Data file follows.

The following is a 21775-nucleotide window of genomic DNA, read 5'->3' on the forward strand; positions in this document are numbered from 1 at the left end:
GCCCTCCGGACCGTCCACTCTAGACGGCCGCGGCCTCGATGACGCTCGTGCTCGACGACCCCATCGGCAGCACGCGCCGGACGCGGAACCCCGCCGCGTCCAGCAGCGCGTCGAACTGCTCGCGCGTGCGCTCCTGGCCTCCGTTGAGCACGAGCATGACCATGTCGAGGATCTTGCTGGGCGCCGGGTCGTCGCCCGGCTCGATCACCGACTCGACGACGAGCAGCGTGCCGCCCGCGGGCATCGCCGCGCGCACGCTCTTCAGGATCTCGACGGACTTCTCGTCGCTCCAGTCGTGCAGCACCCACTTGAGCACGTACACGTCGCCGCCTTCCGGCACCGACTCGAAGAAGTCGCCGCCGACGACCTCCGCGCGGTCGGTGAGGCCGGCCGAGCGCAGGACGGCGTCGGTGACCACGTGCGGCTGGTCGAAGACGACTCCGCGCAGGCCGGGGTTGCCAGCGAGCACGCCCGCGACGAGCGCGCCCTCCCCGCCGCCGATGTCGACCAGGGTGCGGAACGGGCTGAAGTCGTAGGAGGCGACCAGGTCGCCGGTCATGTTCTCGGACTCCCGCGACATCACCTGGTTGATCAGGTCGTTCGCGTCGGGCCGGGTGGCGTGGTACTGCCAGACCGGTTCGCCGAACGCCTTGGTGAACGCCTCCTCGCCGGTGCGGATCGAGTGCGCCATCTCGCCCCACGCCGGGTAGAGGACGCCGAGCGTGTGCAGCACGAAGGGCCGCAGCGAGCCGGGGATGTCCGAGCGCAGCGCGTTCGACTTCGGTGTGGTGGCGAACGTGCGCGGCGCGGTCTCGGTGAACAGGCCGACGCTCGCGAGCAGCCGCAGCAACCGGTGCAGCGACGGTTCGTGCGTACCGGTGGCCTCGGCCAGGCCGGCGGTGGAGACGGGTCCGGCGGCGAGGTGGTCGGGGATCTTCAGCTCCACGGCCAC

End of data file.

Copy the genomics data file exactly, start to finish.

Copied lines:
The following is a 21775-nucleotide window of genomic DNA, read 5'->3' on the forward strand; positions in this document are numbered from 1 at the left end:
GCCCTCCGGACCGTCCACTCTAGACGGCCGCGGCCTCGATGACGCTCGTGCTCGACGACCCCATCGGCAGCACGCGCCGGACGCGGAACCCCGCCGCGTCCAGCAGCGCGTCGAACTGCTCGCGCGTGCGCTCCTGGCCTCCGTTGAGCACGAGCATGACCATGTCGAGGATCTTGCTGGGCGCCGGGTCGTCGCCCGGCTCGATCACCGACTCGACGACGAGCAGCGTGCCGCCCGCGGGCATCGCCGCGCGCACGCTCTTCAGGATCTCGACGGACTTCTCGTCGCTCCAGTCGTGCAGCACCCACTTGAGCACGTACACGTCGCCGCCTTCCGGCACCGACTCGAAGAAGTCGCCGCCGACGACCTCCGCGCGGTCGGTGAGGCCGGCCGAGCGCAGGACGGCGTCGGTGACCACGTGCGGCTGGTCGAAGACGACTCCGCGCAGGCCGGGGTTGCCAGCGAGCACGCCCGCGACGAGCGCGCCCTCCCCGCCGCCGATGTCGACCAGGGTGCGGAACGGGCTGAAGTCGTAGGAGGCGACCAGGTCGCCGGTCATGTTCTCGGACTCCCGCGACATCACCTGGTTGATCAGGTCGTTCGCGTCGGGCCGGGTGGCGTGGTACTGCCAGACCGGTTCGCCGAACGCCTTGGTGAACGCCTCCTCGCCGGTGCGGATCGAGTGCGCCATCTCGCCCCACGCCGGGTAGAGGACGCCGAGCGTGTGCAGCACGAAGGGCCGCAGCGAGCCGGGGATGTCCGAGCGCAGCGCGTTCGACTTCGGTGTGGTGGCGAACGTGCGCGGCGCGGTCTCGGTGAACAGGCCGACGCTCGCGAGCAGCCGCAGCAACCGGTGCAGCGACGGTTCGTGCGTACCGGTGGCCTCGGCCAGGCCGGCGGTGGAGACGGGTCCGGCGGCGAGGTGGTCGGGGATCTTCAGCTCCACGGCCAC